NEW YORK — As Puerto Rican Roman “Rocky” Martinez entered the Kingsway Gym for Wednesday afternoon’s open media workout, the WBO junior lightweight beltholder’s intensity level rose a notch upon spotting Mexico’s Juan Carlos Burgos, who was slamming his fists against a heavy bag toward the end of his own public training session.
“I felt a little more wired to be in the same gym at the same time with this same guy that I’m going to be fighting on Saturday night,” said Martinez (26-1-1, 16 knockouts), a 29-year-old who is his nation’s lone reigning titleholder.
“I have a game plan, and when I saw him, I was just thinking about my plan and what I’m going to do to him on Saturday night. Of course, body punching is a part of my plan. He’s a skinny guy. Being that he’s a taller, skinny guy, I’ll need to go to the body more.”
Although Martinez will be after his third straight victory in Saturday night’s HBO-televised clash in The Theatre at New York’s Madison Square Garden, Burgos (30-1, 20 KOs) has won five straight, two of them by stoppage.
Martinez’s entrance did not escape the eye of Burgos, who also imagined Saturday night’s scenario.
“I think that when he came in, my adrenalin went up a little higher, because I know he’s my opponent. But I have to wait until Saturday. I need to remain calm, collected and relaxed and just finish the workout and wait for Saturday, but I can’t wait,” said Burgos, 25, who stands 5-10 to Martinez’s nearly 5-9.
“I think that my height will be a factor, and my reach will also be a factor. He’s used to guys coming to him, but I can be smarter than that. I can be a boxer and box him if I have to, and confuse him if I have to. He’s a little shorter than me, and I’m going to try to use that to my advantage at all times.”
Marttinez last suffered defeat by unanimous decision against Ricky Burns in September of 2010, and is coming off September’s split-decision over Miguel Beltran Jr., who entered their bout with a mark of 27-1 with 17 knockouts.
Since falling by unanimous decision to Japan’s Hozumi Hasegawa in a failed bid to earn the WBC’s vacant featherweight belt in November of 2010, Burgos’ winning streak includes sandwiching a win over ex-beltholder Cristobal Cruz around triumphs over previously unbeaten fighters Luis Cruz and Cesar Vazquez.
Luis Cruz was 19-0 with 15 knockouts when Burgos decisioned him in November of 2011, and Vazquez, 25-0 with 16 stoppages before being stopped in three rounds in Burgos’ last fight in July.
In between, Burgos dropped Cristobal Cruz in the sixth round and rose from a ninth-round knockdown to win a unanimous decision in February of last year.
“I don’t really know if he’s going to try to stand in there and fight me like that, but if he wants to do that, then that’s great. That will only make for a better fight for the people. Of course, I’m going to put a lot of pressure on him,” said Martinez.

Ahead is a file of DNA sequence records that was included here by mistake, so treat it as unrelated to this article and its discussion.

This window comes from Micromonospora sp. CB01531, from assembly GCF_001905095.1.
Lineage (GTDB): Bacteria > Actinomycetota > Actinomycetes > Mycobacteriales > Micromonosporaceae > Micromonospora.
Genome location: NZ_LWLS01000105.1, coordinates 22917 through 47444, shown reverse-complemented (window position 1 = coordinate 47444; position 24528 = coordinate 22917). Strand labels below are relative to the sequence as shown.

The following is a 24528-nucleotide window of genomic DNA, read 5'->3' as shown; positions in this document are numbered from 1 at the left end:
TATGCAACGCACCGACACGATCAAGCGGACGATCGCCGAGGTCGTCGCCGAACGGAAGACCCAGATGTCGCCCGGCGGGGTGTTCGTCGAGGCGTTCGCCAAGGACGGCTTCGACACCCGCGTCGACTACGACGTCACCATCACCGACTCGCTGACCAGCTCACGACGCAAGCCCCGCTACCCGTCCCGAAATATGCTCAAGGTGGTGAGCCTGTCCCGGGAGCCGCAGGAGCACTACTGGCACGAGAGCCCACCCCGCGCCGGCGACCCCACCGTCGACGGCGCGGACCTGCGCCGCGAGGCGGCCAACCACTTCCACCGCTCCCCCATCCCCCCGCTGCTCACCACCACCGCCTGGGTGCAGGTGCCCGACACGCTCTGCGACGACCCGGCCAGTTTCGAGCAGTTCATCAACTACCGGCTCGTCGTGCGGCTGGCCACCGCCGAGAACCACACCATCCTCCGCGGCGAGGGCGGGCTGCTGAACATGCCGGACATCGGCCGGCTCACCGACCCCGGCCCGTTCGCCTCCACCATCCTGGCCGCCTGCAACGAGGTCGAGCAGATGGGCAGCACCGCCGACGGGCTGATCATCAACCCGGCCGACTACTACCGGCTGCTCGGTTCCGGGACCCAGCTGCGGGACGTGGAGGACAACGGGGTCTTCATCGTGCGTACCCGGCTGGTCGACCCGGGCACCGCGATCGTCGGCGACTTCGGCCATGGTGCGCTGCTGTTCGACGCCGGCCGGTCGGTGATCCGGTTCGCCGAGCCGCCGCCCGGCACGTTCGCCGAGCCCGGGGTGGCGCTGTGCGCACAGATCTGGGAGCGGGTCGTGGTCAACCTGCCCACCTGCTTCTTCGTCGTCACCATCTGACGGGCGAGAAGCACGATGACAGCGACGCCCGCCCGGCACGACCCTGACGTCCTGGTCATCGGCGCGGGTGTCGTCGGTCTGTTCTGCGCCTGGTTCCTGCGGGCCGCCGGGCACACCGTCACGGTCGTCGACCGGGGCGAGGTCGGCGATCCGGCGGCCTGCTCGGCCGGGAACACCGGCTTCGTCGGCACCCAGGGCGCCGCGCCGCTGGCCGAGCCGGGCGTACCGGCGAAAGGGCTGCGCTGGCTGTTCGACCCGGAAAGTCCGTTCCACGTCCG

“I believe that he’s never fought a fighter like me. I’m sure of that. If I find a way to finish him, then I’m going to do it. But I’m going to put a lot of pressure on him, and he’s going to feel it. I’m a fighter that likes to come forward each round. “
Martinez-Burgos will take place on a card featuring Philadelphia-based junior middleweight contender Gabriel Rosado (21-5, 13 KOs) in pursuit of his eighth straight triumph and his sixth stoppage win during that run against Kazakhstan-born WBA middleweight titleholder Gennady Golovkin (24-0, 21 KOs), who will be after his 12th consecutive knockout.
Promoted by Top Rank as well as the K2 Promotions, Martinez-Burgos leads off the televised portion of a card whose main event matches featherweight contender Mikey Garcia (30-0, 26 KOs) and WBO beltholder Orlando Salido.(39-11-2, 27 KOs) in a clash of Mexicans.
“Our fight is a classic Mexican-Puerto Rican rivalry,” said Burgos, “and our styles are perfect for each one another. Not only will we steal the show, but I’ll take the belt.”
RingTV.com polled 13 boxing insiders as to their thoughts on Martinez-Burgos.
Juan Carlos Burgos KO 11 Rocky Martinez: Juan Carlos Burgos by late stoppage in the 10th or 11th round of a spectacular fight. It will be a typical Mexican-Puerto Rican fight. We’ve all seen those types of fights before.
When those two countries get together, it’s always a war, and I don’t expect any different on Saturday night. Obviously, Rocky Martinez is the champion. But Burgos has gone to Japan and lost a helluva fight on a decision to a classy world champion.
But he’s come back with five straight victories over two, undefeated fighters. Burgos has beaten a former world champion in Cristobal Cruz, and he’s done it in great fashion. I just feel that Burgos has that taste in his mouth and knows what to expect.
Rocky Martinez SD 12 Juan Carlos Burgos:
This should be a slug-fest, and both fighters have shown questionable chins. I expect both fighters to be hurt at points in the fight.
But Rocky Martinez has faced the better opposition than Juan Carlos Burgos, and should come out on top in a close fight.